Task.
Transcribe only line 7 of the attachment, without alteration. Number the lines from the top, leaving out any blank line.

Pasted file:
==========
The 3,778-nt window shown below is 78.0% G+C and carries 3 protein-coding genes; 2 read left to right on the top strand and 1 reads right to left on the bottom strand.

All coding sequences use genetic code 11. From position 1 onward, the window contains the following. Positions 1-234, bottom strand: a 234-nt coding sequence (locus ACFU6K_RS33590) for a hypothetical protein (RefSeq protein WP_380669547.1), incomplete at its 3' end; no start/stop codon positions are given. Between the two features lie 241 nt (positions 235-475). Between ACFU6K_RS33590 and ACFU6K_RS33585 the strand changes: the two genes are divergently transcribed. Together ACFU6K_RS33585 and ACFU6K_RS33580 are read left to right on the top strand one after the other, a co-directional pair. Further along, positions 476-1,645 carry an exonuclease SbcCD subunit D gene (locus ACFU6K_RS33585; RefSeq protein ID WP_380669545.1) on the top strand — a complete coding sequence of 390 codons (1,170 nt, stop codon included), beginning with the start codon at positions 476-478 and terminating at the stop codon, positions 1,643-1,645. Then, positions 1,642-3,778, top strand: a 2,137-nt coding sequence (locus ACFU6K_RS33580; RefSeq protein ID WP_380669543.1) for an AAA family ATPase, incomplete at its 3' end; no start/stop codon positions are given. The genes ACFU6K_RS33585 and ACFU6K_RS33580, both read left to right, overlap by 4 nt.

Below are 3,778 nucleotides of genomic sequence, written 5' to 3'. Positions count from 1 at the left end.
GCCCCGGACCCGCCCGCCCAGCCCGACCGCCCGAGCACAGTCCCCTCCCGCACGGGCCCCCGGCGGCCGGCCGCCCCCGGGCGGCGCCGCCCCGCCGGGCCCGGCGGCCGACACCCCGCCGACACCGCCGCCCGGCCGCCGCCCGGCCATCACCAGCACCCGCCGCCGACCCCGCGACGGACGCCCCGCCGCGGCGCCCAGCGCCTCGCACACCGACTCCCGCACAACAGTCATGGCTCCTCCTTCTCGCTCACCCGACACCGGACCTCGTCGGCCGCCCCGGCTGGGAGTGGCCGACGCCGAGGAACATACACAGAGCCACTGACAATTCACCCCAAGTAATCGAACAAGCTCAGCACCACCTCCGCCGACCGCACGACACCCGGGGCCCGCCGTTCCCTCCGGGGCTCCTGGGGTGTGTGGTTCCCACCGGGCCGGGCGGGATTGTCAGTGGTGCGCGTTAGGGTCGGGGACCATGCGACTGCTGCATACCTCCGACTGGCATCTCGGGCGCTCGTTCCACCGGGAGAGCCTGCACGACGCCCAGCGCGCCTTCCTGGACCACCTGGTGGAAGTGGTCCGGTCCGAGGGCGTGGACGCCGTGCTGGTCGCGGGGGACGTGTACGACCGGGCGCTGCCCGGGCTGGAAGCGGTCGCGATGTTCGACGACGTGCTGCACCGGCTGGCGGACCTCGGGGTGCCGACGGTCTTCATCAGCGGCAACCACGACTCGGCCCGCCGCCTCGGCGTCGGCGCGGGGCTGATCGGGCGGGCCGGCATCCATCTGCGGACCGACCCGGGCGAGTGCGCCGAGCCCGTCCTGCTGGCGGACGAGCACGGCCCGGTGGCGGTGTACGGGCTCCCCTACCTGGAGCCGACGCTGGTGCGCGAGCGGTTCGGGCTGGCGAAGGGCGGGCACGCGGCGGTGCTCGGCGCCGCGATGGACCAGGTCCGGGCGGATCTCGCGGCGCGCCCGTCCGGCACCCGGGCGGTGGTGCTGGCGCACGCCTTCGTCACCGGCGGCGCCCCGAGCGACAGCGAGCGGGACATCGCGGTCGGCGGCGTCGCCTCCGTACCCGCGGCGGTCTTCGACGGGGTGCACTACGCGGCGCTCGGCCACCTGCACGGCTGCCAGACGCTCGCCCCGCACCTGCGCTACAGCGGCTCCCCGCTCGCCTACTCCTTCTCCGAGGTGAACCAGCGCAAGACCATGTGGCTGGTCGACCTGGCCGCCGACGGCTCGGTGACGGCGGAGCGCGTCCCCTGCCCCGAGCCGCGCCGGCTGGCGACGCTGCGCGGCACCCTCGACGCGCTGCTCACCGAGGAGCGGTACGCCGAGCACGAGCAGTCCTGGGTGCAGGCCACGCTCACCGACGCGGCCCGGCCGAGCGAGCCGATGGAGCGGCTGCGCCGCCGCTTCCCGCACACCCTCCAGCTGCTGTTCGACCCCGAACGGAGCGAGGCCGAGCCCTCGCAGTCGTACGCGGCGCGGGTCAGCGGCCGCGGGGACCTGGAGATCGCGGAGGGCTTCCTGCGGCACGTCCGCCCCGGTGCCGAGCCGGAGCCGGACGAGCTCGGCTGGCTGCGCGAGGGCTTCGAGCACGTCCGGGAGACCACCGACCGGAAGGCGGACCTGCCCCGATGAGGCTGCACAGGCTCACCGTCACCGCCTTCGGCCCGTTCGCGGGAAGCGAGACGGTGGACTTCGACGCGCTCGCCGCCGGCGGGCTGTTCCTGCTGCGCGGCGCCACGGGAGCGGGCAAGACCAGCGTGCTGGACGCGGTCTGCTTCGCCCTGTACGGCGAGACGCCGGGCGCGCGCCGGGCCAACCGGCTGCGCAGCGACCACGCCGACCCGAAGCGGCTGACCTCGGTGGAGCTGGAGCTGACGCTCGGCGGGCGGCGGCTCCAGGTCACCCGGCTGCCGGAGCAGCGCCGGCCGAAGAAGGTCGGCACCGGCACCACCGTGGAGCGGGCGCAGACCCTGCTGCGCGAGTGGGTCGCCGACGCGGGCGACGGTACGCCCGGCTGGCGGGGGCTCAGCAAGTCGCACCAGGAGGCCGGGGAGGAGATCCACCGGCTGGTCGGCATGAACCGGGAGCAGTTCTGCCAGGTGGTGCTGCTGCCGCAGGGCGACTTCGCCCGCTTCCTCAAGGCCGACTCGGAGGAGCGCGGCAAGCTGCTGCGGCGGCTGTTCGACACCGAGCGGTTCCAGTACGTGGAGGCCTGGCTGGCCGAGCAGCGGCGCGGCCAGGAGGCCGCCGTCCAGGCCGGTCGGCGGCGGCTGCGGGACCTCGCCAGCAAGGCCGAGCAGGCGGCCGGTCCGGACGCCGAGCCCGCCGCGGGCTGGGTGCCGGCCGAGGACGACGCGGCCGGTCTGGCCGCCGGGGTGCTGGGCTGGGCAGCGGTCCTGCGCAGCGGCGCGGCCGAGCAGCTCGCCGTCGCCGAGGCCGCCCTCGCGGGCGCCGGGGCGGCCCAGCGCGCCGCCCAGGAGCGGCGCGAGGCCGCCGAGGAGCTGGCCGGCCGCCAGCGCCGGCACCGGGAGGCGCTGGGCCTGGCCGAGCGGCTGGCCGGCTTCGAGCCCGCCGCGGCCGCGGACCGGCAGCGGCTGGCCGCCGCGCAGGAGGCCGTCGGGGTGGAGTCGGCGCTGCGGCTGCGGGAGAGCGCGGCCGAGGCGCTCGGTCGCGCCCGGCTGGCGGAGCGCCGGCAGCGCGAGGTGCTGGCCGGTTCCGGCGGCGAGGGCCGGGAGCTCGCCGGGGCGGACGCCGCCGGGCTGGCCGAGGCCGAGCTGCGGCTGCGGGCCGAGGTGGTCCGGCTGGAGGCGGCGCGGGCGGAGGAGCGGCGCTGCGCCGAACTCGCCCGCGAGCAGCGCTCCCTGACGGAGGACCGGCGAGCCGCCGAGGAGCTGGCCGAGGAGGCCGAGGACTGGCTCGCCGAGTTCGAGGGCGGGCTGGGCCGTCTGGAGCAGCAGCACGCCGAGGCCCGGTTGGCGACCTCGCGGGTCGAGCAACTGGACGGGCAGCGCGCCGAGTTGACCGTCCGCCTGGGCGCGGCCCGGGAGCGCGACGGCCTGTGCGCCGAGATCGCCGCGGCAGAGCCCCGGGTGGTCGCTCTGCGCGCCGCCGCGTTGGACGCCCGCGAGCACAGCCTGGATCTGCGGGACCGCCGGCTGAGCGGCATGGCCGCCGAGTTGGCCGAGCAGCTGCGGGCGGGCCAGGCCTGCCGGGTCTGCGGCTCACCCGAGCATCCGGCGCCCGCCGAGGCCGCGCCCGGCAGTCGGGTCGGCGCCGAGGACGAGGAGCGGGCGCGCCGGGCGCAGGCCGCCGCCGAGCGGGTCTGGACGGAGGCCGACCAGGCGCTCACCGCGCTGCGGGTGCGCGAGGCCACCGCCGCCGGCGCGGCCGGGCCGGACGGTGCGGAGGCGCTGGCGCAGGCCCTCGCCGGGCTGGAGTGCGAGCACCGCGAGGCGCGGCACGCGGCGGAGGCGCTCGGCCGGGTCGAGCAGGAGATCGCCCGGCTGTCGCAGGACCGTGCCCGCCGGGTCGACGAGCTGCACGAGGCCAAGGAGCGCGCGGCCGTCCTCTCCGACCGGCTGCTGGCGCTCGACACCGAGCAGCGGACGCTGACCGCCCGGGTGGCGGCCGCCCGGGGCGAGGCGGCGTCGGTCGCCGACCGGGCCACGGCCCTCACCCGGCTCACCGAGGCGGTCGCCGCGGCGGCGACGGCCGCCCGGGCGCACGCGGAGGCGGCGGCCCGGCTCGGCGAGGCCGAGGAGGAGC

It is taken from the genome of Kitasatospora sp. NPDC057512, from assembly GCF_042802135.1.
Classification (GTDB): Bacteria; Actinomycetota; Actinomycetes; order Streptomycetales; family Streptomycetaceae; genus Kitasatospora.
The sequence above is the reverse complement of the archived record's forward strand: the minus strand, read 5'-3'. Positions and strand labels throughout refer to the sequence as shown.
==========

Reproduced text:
The sequence above is the reverse complement of the archived record's forward strand: the minus strand, read 5'-3'. Positions and strand labels throughout refer to the sequence as shown.